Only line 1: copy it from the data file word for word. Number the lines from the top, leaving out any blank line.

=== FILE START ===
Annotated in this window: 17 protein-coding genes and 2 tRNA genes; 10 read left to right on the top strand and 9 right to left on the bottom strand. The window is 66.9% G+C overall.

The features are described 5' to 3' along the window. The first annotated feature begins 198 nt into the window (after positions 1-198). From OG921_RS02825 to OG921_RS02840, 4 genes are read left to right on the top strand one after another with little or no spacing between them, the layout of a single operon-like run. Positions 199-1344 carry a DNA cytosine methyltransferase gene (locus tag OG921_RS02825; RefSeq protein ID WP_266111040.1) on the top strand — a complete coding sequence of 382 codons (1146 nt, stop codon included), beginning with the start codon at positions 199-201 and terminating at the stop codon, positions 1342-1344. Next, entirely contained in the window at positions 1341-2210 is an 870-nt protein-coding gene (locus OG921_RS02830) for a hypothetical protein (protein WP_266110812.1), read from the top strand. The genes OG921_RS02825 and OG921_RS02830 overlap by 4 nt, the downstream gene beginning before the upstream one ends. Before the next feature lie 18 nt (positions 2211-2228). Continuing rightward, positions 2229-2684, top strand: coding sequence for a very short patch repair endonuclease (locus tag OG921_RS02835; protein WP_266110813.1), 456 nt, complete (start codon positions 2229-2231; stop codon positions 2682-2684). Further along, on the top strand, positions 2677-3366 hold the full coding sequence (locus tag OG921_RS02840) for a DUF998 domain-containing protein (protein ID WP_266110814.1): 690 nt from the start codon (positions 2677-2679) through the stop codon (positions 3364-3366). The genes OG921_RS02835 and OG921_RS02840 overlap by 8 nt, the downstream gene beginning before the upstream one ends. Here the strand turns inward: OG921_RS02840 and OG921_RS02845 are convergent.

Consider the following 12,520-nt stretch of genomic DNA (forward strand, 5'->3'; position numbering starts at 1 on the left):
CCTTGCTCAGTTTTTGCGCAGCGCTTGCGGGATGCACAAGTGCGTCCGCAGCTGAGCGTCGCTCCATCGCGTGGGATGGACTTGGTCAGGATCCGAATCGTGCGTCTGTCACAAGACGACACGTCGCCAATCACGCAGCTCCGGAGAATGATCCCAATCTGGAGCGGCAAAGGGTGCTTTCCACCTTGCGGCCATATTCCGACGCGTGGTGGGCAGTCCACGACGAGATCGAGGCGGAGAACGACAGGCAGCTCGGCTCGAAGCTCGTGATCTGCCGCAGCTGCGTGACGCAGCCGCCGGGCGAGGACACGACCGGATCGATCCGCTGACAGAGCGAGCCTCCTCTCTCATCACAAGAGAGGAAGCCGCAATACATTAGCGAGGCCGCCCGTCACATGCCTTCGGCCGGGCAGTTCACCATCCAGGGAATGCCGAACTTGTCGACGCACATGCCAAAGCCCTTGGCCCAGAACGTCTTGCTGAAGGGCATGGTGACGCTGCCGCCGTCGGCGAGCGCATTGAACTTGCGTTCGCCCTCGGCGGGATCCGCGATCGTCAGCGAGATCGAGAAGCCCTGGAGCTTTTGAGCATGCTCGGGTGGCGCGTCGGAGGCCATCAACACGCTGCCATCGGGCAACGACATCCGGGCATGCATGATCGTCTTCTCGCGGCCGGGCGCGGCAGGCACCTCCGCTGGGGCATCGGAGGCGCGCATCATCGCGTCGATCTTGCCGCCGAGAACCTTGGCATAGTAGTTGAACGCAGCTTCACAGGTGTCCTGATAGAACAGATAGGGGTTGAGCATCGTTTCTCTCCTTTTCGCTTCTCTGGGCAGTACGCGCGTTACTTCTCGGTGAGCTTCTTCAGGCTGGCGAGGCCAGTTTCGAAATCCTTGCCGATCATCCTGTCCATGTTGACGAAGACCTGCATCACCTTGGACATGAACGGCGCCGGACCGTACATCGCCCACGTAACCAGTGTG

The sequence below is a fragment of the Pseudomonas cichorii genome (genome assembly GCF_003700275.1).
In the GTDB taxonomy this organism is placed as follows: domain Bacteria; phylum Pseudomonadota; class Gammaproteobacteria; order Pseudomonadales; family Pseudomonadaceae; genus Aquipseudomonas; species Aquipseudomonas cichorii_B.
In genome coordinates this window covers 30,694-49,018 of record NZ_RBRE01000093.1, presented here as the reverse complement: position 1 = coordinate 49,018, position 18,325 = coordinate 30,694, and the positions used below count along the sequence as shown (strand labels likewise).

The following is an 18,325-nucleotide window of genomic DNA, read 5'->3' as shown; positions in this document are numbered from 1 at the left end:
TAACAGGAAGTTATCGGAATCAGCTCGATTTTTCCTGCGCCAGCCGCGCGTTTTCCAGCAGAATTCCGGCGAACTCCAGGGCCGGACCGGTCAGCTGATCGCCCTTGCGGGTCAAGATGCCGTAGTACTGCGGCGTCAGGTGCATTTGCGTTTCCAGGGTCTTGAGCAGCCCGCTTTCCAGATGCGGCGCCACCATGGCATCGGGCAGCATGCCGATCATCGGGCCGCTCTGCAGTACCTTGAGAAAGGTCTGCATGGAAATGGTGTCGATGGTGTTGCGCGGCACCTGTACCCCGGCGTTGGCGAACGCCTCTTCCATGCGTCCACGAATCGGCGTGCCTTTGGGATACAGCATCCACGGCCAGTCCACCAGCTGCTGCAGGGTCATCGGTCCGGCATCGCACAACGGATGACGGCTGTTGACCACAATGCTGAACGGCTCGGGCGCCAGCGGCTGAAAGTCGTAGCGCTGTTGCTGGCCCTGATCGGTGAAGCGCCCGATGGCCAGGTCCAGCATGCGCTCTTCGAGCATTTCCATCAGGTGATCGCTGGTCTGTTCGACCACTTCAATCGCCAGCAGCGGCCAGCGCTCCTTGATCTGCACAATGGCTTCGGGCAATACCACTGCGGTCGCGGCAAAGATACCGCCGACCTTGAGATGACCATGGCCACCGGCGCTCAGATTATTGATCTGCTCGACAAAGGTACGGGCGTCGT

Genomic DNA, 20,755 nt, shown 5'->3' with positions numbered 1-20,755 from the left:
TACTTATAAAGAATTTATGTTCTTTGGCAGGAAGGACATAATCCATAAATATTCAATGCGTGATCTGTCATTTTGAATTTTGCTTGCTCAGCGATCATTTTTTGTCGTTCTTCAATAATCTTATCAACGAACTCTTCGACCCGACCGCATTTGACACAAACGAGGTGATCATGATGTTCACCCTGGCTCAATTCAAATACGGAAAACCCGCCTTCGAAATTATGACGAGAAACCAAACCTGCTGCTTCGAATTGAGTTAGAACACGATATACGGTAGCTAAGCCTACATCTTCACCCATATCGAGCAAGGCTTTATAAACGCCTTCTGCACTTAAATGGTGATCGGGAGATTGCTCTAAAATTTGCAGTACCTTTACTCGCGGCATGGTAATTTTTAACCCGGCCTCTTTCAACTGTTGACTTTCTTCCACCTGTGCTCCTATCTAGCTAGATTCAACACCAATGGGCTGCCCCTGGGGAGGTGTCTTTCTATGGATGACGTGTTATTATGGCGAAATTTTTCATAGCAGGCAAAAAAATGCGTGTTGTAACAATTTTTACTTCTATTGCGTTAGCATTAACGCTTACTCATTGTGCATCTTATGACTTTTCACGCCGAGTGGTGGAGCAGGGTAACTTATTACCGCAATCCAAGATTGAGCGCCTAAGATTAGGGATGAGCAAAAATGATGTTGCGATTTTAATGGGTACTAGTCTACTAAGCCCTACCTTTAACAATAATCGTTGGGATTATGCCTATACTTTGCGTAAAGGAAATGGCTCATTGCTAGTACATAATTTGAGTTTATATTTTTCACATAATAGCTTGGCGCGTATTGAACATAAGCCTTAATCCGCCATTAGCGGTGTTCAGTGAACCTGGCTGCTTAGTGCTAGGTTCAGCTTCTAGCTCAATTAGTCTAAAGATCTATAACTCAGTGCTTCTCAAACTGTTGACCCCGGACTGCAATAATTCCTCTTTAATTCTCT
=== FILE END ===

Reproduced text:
Annotated in this window: 17 protein-coding genes and 2 tRNA genes; 10 read left to right on the top strand and 9 right to left on the bottom strand. The window is 66.9% G+C overall.